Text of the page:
My first year of being a “shift runner” running shops, I didn’t have the First Aid course. My Manager forgot or couldn’t be bothered to put me on the First Aid course which is mandatory when running shifts. I didn’t know it either until another Manager pointed it out when I changed shops. Other times I was asked to cut corners by Management, which I declined. Most of the time we were pressured to sign the yearly training records WITHOUT being trained or re-trained etc. etc.

If you were to walk into a Pret today and ask any member of staff if they are well trained, they will tell you yes! But they will tell you this out of fear! Pret staff are fear- and micromanaged via weekly Mystery Shoppers. Mystery Shoppers can also be regular customers. When I was bullied DURING bereavement in Pret, customers NEVER knew what I went through because I never told anyone except some colleagues. I remained professional and was riddled with anxiety. I’d never dare to tell a customer how it really is. I pretended to be happy, because that was our job, and Mystery Shoppers were tasked to probe and then comment on our smile and chatty attitude including eye contact … or lack thereof. My Teams would have lost bonus if I’d spill the beans and it happened to be the Mystery Shopper I’d talked to.

Pret: “We aim to connect with every customer with eye contact, a smile and some polite remarks. Rate the engagement level of the person who served you at the till.”

Mystery Shopper: “I was not greeted at all at the till or given a smile. The only conversation was what was necessary for the transaction. To be welcoming, the team member could have greeted me and smiled and be engaged and positive, the team member could have given me a friendly remark or made small talk.”

So, I buried my brother weeks before, couldn’t smile or chat, my Manager who knew about my bereavement, wouldn’t even allow me to work in the kitchen for a few days where I wouldn’t need to smile or chat. I wasn’t placed into the kitchen because I wasn’t fast enough in making sandwiches as I wasn’t used to the kitchen. And then we got comments like this from Mystery Shoppers. Do you think we would tell customers that we were not trained properly or that we are bullied? I smiled most of the time, went home after work and headed for the bridge.

But if you knew a Team Member outside of Pret, especially those who left Pret, you would hear the real story. I could give you names of current and former staff who spoke to journalists and spilled the beans on the reality, one of which is lack of training. I won’t give you their names of course, but there is a lot of communication happening behind the scenes between staff and me, between staff and journalists, and staff leaving anonymous reviews on Glassdoor, Indeed, Twitter, Facebook etc.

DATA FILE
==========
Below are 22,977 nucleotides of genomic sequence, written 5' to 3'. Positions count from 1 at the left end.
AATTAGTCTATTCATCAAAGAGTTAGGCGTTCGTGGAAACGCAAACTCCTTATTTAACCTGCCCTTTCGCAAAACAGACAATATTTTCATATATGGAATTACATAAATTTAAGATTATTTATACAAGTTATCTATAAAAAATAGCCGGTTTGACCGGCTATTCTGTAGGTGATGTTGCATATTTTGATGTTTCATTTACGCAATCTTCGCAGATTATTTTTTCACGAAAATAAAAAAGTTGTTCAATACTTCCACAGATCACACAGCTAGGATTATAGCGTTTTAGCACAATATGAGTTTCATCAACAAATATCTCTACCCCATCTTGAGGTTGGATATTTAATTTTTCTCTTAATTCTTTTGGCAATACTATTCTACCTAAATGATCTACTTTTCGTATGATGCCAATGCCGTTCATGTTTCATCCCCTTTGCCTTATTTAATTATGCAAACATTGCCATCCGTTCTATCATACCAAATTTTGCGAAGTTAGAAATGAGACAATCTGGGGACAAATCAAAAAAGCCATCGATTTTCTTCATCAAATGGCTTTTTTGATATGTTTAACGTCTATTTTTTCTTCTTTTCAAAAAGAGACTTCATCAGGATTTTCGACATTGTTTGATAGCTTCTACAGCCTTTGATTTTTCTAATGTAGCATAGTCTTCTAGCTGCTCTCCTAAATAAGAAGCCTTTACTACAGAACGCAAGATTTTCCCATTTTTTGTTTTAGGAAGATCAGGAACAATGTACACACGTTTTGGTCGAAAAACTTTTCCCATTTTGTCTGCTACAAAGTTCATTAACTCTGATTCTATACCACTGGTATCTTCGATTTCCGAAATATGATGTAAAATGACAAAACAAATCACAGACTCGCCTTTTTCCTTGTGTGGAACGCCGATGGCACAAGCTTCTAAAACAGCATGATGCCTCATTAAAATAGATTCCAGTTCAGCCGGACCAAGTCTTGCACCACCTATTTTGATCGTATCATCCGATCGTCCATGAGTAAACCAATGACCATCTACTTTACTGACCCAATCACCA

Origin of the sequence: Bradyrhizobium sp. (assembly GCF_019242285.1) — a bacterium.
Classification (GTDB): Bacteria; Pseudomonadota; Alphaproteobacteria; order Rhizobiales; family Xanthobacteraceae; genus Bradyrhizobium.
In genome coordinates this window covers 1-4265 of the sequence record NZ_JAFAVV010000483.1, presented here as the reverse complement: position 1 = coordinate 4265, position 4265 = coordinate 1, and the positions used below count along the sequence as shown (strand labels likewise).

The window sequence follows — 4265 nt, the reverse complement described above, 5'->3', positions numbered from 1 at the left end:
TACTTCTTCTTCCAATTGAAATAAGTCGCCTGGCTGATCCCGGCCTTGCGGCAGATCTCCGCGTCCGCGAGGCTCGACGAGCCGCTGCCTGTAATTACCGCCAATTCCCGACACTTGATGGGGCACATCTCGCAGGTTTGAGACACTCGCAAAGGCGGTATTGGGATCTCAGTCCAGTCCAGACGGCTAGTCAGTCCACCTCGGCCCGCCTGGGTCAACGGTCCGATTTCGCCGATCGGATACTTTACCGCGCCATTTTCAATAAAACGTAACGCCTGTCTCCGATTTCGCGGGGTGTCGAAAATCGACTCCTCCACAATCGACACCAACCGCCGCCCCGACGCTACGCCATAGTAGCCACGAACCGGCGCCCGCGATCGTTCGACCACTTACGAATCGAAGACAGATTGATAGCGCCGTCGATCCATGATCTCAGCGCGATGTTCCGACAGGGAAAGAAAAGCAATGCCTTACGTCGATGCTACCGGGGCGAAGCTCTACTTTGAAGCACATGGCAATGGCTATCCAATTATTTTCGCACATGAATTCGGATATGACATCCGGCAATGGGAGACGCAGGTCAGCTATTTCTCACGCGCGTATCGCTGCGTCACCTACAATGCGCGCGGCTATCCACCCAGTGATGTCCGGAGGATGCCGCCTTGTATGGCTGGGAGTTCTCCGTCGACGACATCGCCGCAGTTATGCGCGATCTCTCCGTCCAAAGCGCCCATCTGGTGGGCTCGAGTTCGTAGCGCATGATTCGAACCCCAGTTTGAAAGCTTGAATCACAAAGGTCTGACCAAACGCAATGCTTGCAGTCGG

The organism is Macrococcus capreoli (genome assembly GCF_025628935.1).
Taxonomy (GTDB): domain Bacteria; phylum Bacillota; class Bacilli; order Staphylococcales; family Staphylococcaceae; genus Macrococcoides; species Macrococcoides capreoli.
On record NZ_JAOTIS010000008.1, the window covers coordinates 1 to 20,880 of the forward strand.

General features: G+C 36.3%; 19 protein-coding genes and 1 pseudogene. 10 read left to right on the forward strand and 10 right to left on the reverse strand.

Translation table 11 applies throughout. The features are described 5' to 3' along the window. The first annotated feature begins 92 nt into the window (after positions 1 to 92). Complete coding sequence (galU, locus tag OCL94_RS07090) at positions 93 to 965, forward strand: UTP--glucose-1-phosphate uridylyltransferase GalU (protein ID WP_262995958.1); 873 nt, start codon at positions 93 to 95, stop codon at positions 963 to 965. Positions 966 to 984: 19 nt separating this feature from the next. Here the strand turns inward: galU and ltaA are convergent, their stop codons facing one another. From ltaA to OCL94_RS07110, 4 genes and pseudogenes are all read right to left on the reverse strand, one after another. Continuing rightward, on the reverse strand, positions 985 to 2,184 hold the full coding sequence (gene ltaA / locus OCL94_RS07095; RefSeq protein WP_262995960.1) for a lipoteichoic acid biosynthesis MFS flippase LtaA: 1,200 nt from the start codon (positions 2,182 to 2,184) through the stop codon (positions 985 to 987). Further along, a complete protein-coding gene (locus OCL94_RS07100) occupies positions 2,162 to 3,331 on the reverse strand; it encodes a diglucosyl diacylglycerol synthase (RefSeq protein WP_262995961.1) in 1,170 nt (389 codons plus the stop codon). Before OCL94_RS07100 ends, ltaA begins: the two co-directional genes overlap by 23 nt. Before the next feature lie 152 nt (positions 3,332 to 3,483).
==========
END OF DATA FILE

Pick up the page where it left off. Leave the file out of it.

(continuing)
I want to add something I just shared with others on another platform. The reason I took health and safety, allergen, labelling, liquid spillage on the floor etc. so serious and always was on my colleagues’ case when they slacked about dangerous H&S issues, was not because Pret took it so serious or trained me well. It was because I myself made a mistake in another company before I worked at Pret. A customer ordered a SOYA frappe and stressed to me that it NEEDS to be soya as they have a dairy intolerance! I assured the customer that I will make it a soya. Due to the hectic stressful shift, I completely forgot to LEAVE OUT the dairy powder that is added to thicken the frappes & milk shakes. The customer left.

Half an hour later they returned with a rash on their throat! They asked me if the frappe was soya, I absolutely assured them it was, but then in shock remembered that I added the dairy powder. I was young and new to that company, never having had any training or experience with allergen. I admitted that I forgot to leave the powder out. Good thing the customer explained that it wasn’t life-threatening and they said “It’s ok, I just get a rash”. I reimbursed them and profusely apologized. The customer could have contacted HQ, but I’ve never heard anything from my Manager or HQ.

And because I had a VISUAL of their rash it gave me such a shock and wake-up call! I’ve NEVER EVER made that mistake again and MY MISTAKE accompanied me to Pret. And THAT IS WHY I was so uber careful and trained my teams and was on their cases about labelling, the allergen guide, spillage on the floor etc. It wasn’t because Pret trained me so well! In fact my colleagues and even some Managers and Leaders would make fun of me because I was so diligent with anything related to health and safety!